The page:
11. I have had my AT screen in place since late 2006. In the past I have been that guy that wants to remove speaker grills (just in case) and so you can imagine the angst I was going through to make the decision to place a massive grill over my LCRs that would not be removable. In the end, I hired a RTA to prove visually that I was indeed hearing everything with next to no audible change. There will always be some sort of loss with an AT screen, but when you consider -0.5~-1.0dB at 20K from Acoustic Vision Vs upto -6dB at 20K from well known and very much up market, screens like Steward's micro-perf, less than 1dB is nothing to worry about. Your curtains might do more harm than this. This is why Steward Screens give you a EQ module for the centre channel. OMO, they really need to either give 3 of these or create a new device that has 3 inputs/outputs for systems when all thee LCR speakers are behind the screen. When talking about CinemaScope AT, you want L and R to be just inside the 16:9 portion of the screen, not at the edges and certainly never outside the screen.
  12. It looks like a gutsy 2CH power amp. If it works, why would you even sell that? I like to pro term of breaking systems chains into two parts - A chain and B chain. A chain is source and processing. If you going to upgrade, this most likely where it happens. B chain is power amps, speakers and even the room itself. Unless upgrading to ATMOS, it is unlikely that you change out this part of the system.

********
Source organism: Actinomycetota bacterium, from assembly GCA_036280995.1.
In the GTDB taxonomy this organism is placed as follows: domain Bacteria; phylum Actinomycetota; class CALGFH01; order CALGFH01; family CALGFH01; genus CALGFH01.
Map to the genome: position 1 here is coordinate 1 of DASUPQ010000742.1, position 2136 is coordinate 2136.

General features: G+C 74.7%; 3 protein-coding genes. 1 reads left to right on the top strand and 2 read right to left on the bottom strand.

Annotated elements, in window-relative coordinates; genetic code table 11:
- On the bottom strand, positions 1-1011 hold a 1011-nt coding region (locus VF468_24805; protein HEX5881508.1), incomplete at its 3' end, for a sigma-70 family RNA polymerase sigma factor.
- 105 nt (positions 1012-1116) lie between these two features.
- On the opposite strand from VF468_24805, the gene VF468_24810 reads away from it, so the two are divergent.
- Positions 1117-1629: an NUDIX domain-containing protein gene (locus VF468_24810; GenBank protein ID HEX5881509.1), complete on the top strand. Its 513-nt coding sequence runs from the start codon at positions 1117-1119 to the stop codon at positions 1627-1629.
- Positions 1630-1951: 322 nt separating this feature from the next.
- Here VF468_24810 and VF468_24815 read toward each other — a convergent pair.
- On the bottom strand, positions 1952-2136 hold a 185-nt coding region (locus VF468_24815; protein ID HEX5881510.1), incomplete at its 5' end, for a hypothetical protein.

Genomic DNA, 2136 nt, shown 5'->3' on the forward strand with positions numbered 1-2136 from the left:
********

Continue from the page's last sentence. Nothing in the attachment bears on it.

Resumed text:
13. I do. The still have very high standards and you should know that any product with the badge will perform to a certain level, usually being the best in that price point. The original THX processing is sort of redundant now that studios (starting with Disney) created "consumer" mixes from the cinema mix. For years, we got the same mix at home. And this is partly why the Home THX Audio system was created in the first place. Now you will see "enhanced for home theatre" on some titles. These soundtracks sound balanced and are not sibilent like older soundtracks (pre 2000). A quick break down - Re-EQ is no longer needed because film sound is now re-eqed for the home for packaged media. Timbre Match might still be of use, but needs updating for ATMOS (I'm sure Onkyo will do it). Decorrelation was only really needed for the mono surround of Pro-logic. Bass Management is now used by every product because they know the benefits out weight "large" speaker settings on modern AV gear. Control over vertical directivity kind of losts its way once people started to build risers. Dipolar speakers will always give a more diffuse sound field, but people seem to want more directional speakers these days. Maybe they have never heard a full 11CH ATMOS system using 4 pair of diploes. I have and it is amazing. Subwoofers have gotten smaller for tighter bass. Almost gone are the days of needing 2 x 12" cones for bass. Subs like Sunfire can deliver the same SPL from much smaller units.
  14. Blade Runner 2049

    Yeah and I was one of them that hated this film until the BD of the Final Cut came out. Over the years, I had attempted to watch the film on VHS (TE?) and possibly LD and just couldn't get past the interview process. The Director's Cut on DVD was no better for me. The Final Cut came out on BD boasting a 4K scan of the original negative. I watched this and was amazed with the stunning image quality. When the UHD came out, I just bought that and had after seeing 2049 at the cinema, I was waiting the for BD and of course bought the UHD. A bit long, but visually stunning and a great Sci-Fi.
  15. Shame they couldn't just get it right in the first place. Other titles I never bought because they were 1080/50i were PULP FICTION, GLADIATOR and BASIC.